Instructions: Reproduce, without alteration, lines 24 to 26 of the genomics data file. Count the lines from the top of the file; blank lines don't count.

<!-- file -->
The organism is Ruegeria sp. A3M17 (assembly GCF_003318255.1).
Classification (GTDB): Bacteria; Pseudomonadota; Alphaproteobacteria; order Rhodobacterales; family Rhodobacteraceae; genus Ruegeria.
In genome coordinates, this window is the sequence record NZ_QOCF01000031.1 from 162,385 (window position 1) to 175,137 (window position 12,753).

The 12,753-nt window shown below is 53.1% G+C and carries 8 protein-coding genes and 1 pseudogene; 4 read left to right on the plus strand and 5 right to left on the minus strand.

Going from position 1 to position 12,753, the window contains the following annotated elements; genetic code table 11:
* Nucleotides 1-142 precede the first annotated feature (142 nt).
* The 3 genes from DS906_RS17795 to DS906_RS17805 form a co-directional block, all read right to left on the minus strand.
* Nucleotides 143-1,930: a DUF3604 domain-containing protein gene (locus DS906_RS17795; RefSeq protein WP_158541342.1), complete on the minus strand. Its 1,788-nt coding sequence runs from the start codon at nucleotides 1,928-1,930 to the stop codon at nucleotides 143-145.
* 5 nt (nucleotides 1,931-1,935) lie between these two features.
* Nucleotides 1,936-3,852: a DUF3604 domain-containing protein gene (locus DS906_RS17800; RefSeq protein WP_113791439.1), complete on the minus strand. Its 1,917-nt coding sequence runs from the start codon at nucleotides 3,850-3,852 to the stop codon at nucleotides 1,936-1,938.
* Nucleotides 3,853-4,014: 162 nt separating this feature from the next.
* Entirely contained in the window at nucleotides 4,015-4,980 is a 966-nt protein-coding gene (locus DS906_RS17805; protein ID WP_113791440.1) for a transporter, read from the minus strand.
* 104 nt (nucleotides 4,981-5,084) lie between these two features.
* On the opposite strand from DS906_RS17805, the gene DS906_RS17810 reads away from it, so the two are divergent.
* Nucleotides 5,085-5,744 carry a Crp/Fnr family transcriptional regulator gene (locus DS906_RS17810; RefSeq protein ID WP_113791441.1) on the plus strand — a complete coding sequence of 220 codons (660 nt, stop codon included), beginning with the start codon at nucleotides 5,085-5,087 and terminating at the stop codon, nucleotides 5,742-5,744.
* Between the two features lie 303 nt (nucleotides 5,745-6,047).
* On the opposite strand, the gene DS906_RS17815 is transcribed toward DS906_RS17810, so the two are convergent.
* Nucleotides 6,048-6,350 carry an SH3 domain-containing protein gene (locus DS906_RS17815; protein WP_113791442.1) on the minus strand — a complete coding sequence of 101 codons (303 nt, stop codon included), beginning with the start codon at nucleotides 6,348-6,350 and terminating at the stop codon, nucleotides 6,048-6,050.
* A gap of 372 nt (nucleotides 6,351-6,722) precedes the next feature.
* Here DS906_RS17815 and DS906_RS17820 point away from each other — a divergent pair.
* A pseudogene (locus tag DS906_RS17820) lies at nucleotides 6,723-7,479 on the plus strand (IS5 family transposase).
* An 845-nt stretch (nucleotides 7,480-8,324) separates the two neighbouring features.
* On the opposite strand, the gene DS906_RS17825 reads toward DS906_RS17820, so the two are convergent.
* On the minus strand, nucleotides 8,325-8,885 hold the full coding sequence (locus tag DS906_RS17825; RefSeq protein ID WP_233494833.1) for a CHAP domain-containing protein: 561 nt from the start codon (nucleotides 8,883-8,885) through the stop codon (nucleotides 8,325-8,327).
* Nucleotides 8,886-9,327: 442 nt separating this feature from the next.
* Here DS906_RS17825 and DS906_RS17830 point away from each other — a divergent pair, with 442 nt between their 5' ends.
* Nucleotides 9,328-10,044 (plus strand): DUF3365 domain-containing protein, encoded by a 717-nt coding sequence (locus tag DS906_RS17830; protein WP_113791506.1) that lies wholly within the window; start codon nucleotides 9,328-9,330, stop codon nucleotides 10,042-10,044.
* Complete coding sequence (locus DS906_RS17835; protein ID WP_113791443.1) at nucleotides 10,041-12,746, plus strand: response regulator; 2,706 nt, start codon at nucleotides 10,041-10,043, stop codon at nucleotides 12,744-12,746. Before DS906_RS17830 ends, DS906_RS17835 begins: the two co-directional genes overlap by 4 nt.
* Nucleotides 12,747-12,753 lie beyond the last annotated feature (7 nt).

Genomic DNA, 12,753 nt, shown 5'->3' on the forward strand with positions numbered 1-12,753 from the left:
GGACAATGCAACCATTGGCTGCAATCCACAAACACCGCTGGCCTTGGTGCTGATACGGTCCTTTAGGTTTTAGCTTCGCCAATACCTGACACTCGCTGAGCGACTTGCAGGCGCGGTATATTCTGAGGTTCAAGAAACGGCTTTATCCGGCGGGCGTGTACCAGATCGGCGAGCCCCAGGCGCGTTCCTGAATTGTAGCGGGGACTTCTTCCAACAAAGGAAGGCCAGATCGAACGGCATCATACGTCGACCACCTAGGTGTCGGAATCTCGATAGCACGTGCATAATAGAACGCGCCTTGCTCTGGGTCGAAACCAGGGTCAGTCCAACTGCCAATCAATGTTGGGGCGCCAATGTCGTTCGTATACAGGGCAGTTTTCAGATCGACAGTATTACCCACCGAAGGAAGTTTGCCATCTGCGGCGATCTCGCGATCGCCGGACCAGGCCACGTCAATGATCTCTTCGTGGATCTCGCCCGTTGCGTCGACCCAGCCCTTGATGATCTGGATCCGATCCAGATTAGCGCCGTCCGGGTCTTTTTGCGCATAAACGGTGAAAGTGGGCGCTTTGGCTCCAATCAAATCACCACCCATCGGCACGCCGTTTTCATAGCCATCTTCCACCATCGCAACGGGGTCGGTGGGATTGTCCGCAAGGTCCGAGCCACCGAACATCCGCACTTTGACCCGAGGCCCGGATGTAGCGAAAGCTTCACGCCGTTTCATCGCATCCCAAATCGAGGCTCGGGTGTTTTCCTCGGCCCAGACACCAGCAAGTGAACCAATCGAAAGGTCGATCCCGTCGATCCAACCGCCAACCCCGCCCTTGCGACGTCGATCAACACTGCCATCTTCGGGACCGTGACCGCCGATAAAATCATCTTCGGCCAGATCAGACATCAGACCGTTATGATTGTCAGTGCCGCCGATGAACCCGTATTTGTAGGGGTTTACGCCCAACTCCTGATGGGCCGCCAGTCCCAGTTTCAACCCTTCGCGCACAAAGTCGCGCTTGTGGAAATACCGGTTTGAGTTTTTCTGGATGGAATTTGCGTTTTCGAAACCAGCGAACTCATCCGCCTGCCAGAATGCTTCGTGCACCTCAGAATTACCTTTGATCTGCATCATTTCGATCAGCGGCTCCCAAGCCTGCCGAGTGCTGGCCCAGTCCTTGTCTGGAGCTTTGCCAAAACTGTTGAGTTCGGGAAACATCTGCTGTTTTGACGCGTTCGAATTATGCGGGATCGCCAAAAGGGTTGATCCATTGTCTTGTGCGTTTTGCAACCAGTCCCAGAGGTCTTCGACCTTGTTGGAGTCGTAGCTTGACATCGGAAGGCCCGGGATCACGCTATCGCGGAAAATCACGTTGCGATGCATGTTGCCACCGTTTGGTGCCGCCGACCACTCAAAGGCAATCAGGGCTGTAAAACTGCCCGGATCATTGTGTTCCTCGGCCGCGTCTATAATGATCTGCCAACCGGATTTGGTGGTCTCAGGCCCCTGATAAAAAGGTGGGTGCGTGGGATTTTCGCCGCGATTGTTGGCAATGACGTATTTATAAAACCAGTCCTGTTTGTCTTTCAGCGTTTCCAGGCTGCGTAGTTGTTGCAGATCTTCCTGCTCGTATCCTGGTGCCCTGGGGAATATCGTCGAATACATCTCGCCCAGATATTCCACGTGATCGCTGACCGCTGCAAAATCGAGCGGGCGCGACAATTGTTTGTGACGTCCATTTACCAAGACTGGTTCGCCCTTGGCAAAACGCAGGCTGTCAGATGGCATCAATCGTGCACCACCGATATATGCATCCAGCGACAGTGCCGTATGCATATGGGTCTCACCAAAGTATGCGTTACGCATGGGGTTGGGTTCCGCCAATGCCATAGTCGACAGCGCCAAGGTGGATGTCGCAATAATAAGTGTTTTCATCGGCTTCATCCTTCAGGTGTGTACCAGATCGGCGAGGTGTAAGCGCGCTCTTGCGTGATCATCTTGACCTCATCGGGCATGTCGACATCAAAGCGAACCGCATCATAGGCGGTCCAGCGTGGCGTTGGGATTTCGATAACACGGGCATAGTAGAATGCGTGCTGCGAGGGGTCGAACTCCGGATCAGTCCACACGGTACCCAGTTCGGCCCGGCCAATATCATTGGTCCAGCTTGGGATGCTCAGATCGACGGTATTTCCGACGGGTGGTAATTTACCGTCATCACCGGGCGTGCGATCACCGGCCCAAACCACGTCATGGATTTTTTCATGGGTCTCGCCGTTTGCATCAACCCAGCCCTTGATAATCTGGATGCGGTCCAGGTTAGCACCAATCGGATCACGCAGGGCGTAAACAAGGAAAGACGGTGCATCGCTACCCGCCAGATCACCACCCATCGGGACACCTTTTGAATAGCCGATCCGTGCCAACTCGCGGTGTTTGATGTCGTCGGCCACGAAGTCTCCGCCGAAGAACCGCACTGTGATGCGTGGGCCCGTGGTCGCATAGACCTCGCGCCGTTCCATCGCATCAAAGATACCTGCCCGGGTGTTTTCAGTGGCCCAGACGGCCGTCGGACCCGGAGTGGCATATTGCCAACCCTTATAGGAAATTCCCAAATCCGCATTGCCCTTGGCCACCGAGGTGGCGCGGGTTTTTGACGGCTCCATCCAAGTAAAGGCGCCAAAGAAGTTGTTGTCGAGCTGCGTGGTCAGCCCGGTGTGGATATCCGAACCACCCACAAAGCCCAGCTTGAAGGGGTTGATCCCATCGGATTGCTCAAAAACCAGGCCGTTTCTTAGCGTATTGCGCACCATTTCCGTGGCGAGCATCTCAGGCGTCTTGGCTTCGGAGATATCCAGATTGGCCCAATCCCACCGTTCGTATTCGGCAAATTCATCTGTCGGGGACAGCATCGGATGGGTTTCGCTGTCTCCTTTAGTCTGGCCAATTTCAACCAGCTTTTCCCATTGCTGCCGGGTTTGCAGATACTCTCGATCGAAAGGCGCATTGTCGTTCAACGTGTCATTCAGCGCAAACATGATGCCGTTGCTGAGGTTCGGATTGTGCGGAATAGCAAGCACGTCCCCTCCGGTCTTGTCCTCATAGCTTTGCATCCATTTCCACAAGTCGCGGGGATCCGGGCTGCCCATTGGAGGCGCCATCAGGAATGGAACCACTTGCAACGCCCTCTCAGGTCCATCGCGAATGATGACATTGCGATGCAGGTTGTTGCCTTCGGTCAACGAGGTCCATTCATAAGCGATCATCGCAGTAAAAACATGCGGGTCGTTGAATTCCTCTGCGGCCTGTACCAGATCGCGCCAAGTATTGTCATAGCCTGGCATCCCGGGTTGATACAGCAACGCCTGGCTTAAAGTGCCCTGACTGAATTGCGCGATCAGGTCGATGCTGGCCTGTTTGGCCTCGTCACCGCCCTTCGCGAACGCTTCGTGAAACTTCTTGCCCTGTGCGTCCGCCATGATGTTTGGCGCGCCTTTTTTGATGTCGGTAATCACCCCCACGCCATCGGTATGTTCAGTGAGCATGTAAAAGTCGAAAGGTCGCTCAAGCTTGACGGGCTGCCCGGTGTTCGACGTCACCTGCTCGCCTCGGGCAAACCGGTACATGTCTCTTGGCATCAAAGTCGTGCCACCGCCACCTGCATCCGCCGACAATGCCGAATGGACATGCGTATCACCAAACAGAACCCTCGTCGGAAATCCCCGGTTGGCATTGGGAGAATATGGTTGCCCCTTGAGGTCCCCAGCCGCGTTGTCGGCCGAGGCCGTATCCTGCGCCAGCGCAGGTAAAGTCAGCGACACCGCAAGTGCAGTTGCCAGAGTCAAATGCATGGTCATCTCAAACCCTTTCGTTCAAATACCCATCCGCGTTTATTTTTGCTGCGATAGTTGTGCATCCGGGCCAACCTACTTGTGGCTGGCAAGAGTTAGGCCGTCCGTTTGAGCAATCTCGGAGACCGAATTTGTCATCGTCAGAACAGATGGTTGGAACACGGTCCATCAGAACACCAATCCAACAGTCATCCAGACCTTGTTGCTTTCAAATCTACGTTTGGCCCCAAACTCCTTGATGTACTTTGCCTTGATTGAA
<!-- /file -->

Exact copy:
* On the minus strand, nucleotides 8,325-8,885 hold the full coding sequence (locus tag DS906_RS17825; RefSeq protein ID WP_233494833.1) for a CHAP domain-containing protein: 561 nt from the start codon (nucleotides 8,883-8,885) through the stop codon (nucleotides 8,325-8,327).
* Nucleotides 8,886-9,327: 442 nt separating this feature from the next.
* Here DS906_RS17825 and DS906_RS17830 point away from each other — a divergent pair, with 442 nt between their 5' ends.